Shopping will no longer require multiple trips to the store - it is already a reality in some major metropolises around the world. Almost anything imaginable can be delivered to your doorstep via mobile apps and e-commerce sites, often within hours. Small retail businesses are also changing rapidly.
Due to the many challenges of the outbreak, brick-and-mortar stores have been forced to adapt quickly. Physical retailers had previously relied on foot traffic and in-store customers. Suddenly they needed to understand how to connect even remotely with consumers who were at home or remotely.
Now, as parts of the world recover from the pandemic (or adjust to a less catastrophic "new normal"), self-driving cars are on the way. And they could allow companies, even in the retail sector (the small neighborhood shops) to build even more sustainable, efficient and lasting businesses, giving them new ways to connect with customers.
The retail trade looking forward to the future
Retailers are figuring out how to invest to upgrade stores. All energy is concentrated on distribution. The target? Bring the goods closer to the customer so that he can collect them or have them delivered as conveniently as possible.
We are seeing these changes happening right now. Fast food restaurants are testing drive-through kiosks, and entire storefronts are opening to allow circulation if the weather is nice. Customers and delivery personnel are picking up orders on the sidewalk or through specially installed takeaway windows.
Customers who still want to touch the items can still, albeit less, and are encouraged to search for additional stock on the store's website. “The idea of super-dense interior spaces is no longer attractive,” he says Zachary Colbert, professor of architecture at Carleton University.
How will these autonomous vehicle-driven trends make it easier for customers to have new and more affordable retail experiences? Self-driving companies are already testing pilot deliveries in several major American cities. Whether it's a small independent shop filling orders to be sent independently, or a customer who requires a self-driving vehicle to take them shopping downtown without worrying about parking, stores will benefit. On both fronts: both e-commerce and in-store purchases.
The architecture of the retail trade is also in complete evolution
To take full advantage of these changes, retailers will also need to consider how to redesign the physical layout of their stores inside and out, from the back closet to the checkout, showroom and even sidewalk space. Will they still need a lot of parking if most of the goods are distributed as deliveries, express collections or ferried by autonomous vehicles?
One thing is certain: the commercial real estate market is also set to undergo major transformations.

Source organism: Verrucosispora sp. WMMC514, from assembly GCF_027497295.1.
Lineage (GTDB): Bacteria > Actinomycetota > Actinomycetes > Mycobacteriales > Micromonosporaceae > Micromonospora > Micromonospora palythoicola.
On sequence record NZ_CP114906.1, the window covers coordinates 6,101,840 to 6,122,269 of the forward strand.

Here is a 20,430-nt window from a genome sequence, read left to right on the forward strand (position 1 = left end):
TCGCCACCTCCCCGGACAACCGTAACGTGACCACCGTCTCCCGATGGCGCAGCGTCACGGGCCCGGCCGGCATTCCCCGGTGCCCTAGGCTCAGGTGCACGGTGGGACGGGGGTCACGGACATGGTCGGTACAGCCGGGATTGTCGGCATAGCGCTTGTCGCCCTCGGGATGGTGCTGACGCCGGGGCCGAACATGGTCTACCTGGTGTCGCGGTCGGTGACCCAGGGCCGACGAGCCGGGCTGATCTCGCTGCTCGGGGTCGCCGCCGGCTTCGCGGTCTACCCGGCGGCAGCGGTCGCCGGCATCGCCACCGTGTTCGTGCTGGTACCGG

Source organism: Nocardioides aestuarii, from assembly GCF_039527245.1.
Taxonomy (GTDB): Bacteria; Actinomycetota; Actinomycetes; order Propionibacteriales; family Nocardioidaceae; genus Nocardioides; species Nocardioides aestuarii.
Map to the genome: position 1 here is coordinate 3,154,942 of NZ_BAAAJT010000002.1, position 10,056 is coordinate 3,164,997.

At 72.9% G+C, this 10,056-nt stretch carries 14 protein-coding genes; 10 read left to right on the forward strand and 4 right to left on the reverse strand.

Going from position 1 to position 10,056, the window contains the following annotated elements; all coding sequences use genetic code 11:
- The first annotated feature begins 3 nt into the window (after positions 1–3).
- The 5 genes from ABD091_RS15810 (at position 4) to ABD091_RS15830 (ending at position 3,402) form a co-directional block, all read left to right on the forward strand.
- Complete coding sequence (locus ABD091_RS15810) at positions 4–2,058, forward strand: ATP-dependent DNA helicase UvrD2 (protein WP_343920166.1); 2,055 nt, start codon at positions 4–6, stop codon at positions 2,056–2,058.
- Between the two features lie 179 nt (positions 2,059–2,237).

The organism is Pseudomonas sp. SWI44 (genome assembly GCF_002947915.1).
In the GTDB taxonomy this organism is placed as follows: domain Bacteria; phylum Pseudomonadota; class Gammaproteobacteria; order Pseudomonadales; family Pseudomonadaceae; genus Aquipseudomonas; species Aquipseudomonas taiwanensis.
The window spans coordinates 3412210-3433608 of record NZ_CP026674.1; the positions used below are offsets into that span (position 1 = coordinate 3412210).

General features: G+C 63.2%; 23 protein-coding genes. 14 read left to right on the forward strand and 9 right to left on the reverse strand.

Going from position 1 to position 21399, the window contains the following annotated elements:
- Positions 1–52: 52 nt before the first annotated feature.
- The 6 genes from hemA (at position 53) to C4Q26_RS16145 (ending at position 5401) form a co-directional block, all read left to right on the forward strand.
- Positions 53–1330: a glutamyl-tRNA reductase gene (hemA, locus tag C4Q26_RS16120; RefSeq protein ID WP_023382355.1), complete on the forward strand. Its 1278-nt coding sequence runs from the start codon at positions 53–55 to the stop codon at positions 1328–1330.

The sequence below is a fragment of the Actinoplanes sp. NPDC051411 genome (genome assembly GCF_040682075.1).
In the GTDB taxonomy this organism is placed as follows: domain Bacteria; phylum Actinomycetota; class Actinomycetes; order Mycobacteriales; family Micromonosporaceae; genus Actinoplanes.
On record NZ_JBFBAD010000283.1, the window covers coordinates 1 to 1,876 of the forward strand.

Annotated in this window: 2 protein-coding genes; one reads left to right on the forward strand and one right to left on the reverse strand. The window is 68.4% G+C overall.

Even before the pandemic, marketers were pressured to translate in-store brand experiences to the world of e-commerce, from a better online user experience to streamlined processes for pickup and delivery. This trend has only accelerated over the past year and a half. The overall floor area of retail outlets will shrink. Large retailers are changing their surface and many of them are downsizing.
How will the store spaces change?
According to Dr. Gurram Gopal, professor of industrial engineering at the Illinois Institute of Technology, there will be major conversions. Many shops closed retail stores and vacant retail spaces will be converted into "mini distribution centers" for large and small businesses.
If you order something through your favorite e-commerce site today, it will most likely be transported from a huge warehouse from the outskirts of the city. But, Gopal wonders, what if you could get that delivery even faster from a smaller distribution center closer to home?
Such efficiency would not only help the consumer, but also the environment by reducing the energy expended to transport goods over a greater distance.
This idea can be further reinforced by autonomous driving, allowing even the on-board delivery staff to focus on sorting and preparing goods for delivery, rather than driving large vans, always in a hurry singing and carrying the cross.
Let's take it one step further: What if that smaller neighborhood distribution center a couple of blocks from our house also had products from the neighborhood's small businesses in inventory? A Mini The Amazon local. What if it pre-sells its limited inventory? Everything from gourmet baked goods to artisanal clothing could be sold this way. Ordering would take place via a smartphone app, so the space previously allocated to cash registers would become a packing and collection area. “The layout changes to allow people to easily pick up and exit,” says Gopal. In this way, the neighborhood shop regains a role. The community and the shops support each other. The shop becomes the link. It will be a symbiosis.
Before the pandemic, store halls occupied up to 80% of a store: 20% was the warehouse, or the back room. In the post-pandemic, this 80-20 ratio in the retail trade could change, even reverse.
If or when it does, we will be able to rely on autonomous vehicles that will help retailers of all sizes carry goods from shop windows and fulfillment centers to their customers.